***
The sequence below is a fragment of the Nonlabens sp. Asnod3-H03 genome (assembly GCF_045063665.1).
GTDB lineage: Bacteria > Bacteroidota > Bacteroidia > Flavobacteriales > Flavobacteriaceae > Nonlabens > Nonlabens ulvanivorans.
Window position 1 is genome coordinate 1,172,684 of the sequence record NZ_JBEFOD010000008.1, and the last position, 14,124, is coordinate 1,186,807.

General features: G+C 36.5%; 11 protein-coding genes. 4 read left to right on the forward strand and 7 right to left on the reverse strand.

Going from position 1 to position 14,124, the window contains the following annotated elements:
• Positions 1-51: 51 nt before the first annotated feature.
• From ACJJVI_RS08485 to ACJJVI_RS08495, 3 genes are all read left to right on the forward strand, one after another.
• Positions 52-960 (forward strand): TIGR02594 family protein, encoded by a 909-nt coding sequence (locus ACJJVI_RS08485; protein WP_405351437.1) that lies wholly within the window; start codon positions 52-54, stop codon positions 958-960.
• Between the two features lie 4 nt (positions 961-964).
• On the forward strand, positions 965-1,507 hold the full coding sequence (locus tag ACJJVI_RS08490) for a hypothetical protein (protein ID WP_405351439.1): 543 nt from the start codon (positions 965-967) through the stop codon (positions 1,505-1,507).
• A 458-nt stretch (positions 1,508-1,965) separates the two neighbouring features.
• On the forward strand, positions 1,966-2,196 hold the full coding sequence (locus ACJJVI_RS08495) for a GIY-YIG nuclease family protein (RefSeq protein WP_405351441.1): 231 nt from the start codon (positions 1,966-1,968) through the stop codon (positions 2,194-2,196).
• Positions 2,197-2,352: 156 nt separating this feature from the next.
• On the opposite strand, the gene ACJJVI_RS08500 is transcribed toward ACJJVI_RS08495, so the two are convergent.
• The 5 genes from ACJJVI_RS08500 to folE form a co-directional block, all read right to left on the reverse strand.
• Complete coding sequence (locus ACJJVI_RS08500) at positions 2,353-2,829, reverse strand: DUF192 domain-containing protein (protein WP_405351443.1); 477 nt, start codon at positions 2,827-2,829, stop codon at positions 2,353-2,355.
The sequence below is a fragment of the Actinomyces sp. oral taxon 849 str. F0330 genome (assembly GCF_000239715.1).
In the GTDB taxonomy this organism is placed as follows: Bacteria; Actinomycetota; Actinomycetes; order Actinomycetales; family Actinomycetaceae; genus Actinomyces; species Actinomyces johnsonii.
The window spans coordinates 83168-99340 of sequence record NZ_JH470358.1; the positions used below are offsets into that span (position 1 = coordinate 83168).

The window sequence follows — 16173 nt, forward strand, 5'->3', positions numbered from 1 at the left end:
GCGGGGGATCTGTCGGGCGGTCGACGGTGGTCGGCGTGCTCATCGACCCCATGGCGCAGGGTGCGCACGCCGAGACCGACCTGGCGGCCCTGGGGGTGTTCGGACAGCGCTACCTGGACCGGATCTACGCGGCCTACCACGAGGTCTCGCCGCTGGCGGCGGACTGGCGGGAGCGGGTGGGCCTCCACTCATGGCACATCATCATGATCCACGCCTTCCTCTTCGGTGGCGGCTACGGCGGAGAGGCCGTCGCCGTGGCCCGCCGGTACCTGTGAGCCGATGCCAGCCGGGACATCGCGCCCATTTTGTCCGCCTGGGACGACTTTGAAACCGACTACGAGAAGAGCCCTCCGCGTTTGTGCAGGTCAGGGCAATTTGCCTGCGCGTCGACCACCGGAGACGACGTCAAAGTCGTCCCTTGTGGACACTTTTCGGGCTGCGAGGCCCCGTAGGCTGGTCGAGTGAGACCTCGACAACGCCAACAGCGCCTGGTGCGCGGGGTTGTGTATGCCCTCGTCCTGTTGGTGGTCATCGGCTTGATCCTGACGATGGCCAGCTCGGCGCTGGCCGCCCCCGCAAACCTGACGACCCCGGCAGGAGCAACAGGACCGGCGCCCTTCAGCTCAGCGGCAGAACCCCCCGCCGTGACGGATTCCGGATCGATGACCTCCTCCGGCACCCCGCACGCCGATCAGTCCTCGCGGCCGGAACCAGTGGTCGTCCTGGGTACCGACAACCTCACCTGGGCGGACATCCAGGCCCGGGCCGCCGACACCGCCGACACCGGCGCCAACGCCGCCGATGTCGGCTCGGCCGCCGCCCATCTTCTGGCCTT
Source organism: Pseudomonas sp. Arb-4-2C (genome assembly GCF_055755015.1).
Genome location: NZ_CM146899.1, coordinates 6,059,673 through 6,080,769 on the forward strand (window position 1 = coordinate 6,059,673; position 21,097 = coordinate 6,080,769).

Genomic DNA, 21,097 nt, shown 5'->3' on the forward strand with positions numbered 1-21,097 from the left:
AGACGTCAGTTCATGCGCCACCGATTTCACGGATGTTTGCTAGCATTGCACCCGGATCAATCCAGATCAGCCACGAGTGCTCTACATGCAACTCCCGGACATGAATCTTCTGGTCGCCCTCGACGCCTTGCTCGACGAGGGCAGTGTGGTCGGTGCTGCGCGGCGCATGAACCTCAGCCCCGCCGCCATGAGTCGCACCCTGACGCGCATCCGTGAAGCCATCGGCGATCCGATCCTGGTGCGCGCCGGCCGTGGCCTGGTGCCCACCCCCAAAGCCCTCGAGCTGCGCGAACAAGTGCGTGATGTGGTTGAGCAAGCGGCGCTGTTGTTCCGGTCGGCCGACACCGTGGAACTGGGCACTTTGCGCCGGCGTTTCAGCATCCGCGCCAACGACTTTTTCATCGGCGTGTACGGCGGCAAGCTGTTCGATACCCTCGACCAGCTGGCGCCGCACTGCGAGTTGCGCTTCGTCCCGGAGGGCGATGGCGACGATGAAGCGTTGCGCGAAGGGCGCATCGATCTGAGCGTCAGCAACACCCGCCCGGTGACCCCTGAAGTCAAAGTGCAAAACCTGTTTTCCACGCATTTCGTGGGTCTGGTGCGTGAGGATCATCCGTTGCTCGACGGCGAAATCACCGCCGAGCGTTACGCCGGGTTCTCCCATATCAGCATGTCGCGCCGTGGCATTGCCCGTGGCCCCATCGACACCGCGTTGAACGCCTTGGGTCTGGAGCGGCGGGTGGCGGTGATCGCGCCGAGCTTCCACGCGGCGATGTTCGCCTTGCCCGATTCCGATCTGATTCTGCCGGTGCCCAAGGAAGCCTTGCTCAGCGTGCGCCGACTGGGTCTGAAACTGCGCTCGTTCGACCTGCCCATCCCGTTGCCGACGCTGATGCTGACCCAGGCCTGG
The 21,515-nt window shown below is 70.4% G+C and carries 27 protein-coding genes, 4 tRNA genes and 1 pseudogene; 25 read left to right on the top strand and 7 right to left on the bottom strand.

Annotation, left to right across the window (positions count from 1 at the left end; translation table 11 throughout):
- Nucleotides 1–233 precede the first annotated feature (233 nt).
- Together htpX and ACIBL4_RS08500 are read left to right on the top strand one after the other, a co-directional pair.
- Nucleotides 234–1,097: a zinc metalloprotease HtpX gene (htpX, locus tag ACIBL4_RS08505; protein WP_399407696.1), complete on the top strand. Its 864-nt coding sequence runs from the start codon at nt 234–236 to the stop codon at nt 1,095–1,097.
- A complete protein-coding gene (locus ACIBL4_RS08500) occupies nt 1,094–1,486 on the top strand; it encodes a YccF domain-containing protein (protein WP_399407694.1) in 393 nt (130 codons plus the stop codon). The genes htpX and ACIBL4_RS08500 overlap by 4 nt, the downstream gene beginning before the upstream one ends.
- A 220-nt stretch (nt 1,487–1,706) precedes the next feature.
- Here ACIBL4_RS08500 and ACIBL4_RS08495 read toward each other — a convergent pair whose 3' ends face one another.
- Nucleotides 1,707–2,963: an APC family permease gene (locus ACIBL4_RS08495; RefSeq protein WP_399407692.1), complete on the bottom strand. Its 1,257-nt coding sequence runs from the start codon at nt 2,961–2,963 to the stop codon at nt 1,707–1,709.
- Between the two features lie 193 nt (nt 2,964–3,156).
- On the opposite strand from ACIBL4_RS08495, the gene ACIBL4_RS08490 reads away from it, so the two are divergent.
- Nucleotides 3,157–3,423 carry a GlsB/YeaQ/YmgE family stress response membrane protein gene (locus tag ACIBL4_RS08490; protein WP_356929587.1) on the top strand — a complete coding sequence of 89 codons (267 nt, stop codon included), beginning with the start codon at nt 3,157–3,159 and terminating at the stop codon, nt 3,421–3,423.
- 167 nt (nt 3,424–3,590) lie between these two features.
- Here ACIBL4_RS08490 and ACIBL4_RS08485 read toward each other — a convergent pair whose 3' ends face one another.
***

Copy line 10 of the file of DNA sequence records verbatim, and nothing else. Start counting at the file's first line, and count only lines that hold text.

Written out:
• On the forward strand, positions 965-1,507 hold the full coding sequence (locus tag ACJJVI_RS08490) for a hypothetical protein (protein ID WP_405351439.1): 543 nt from the start codon (positions 965-967) through the stop codon (positions 1,505-1,507).